This might be trivial if it were only bicycles we were talking about. But on Earth today, people are boldly preaching against everything that ego can ruin. And what ego ruins most effectively are all humanly cooperative arrangements - including deep, committed intimacy; student-teacher relations; and cooperative community. The conclusion of many who have failed in these contexts is, essentially, that these contexts are “primitive" and “dangerous. " Their testimony is that it is safe and appropriate to live alone, instead, and rely exclusively on inner guidance for all things.

The truth is, there's nothing wrong with the contexts; it's how we're using them that's at fault:

  • In a SPASTIC world, bicycles are evil-dangerous tools of destruction
  • In a world of UNLOVING people, marriage is hell
  • In a world of EGO-DRIVEN students and teachers, studenthood is dumb,
  • and teachers are dangerous

Are we making the world safe from ego - or for ego?

It is not that our fears are entirely unfounded. One should be wary of the pitfalls, the destructive twists and turns of ego in the particular contexts. Those errors are ego's way of ruining things that would otherwise have great positive value - ego's handiwork, indeed!

However, it is problematical to conclude that, owing to the ego's past record of ruining all things, valuable human-social functions should be abandoned. The truth is, these functions of intimacy, teaching, and community are much loved and needed by both man and God, for their true and crucial spiritual purposes, meanings, and benefits.

Let's be honest. Bicycling is more sophisticated than walking. And human cooperative living is, as a rule, more sophisticated than solo lifestyles. Thus, what we should learn is not just what the pitfalls of social cooperation are, but how to correct them. In this constructive attitude should remain a true recognition of the real values and positive potentials of the possibilities that eluded us before.

Burning social bridges to higher consciousness

Truly, it is part of a dark, repressive element on the planet that many people, including many spiritual teachers, are passionately preaching philosophies that would blow up all the social bridges by which human progress can be secured. This trend would decimate and eliminate almost the entire infrastructure of Divine-human-social helpfulness, by which God does the lion's share of His/Her work, including:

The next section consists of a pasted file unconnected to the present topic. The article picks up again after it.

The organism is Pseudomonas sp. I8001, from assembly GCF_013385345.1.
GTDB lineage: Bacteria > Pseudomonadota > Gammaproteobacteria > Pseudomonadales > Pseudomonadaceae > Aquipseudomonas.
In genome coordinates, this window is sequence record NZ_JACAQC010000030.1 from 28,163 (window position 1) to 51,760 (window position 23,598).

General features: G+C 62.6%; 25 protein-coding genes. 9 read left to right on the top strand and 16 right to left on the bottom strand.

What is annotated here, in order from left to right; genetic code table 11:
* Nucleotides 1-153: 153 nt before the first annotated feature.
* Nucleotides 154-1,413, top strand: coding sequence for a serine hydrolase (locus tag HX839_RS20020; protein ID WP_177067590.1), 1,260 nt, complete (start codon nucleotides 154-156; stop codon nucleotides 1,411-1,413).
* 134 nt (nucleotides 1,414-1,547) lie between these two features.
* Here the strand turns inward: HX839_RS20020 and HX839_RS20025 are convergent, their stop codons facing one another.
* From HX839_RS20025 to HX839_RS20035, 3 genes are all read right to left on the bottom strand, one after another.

• those precious words on pieces of paper, we call teachings
  • those physically manifest wise people, we call teachers
  • those open-minded people who can benefit from input, we call students
  • those human beings who can live together in harmony, we call partners, friends, lovers, companions.
  • those groups of people who can function together, we call resonance groups, affinity groups, communities, work teams, congregations.
  • those places where people of like mind can congregate, we call lighthouses, refuges, retreat centers, monasteries.

We need all these things. God needs all these things for us. And I'm obliged to declare it, because I know that these arrangements are necessary. Salvatory. Redemptive. They are essential tools for God's work. Practically essential for the upward progress of humanity.

People over-romanticize the solo path at their own risk - and at the risk of others. The way of solitude is the most dangerous path of all. Let's not kid ourselves: most people who have no relationships with teachers; people who will not be students; people who repudiate all teachings; people who shun social feedback; people who depend on looking within when they are not ready to hear the still small voice correctly and truly - are deeply lost. People who will not engage in social relations in which natural corrective feedback and mirroring will help guide their steps are much more likely to grow crotchety and imbalanced in their precious solitude than they are to enlighten themselves.

Considering all this, friends, can we still dare suggest that teachings and teachers should be ignored, if not eliminated? That there should be no students! That all people should ever listen to is their own inner-self! That there is no externally existing God worthy of the name God!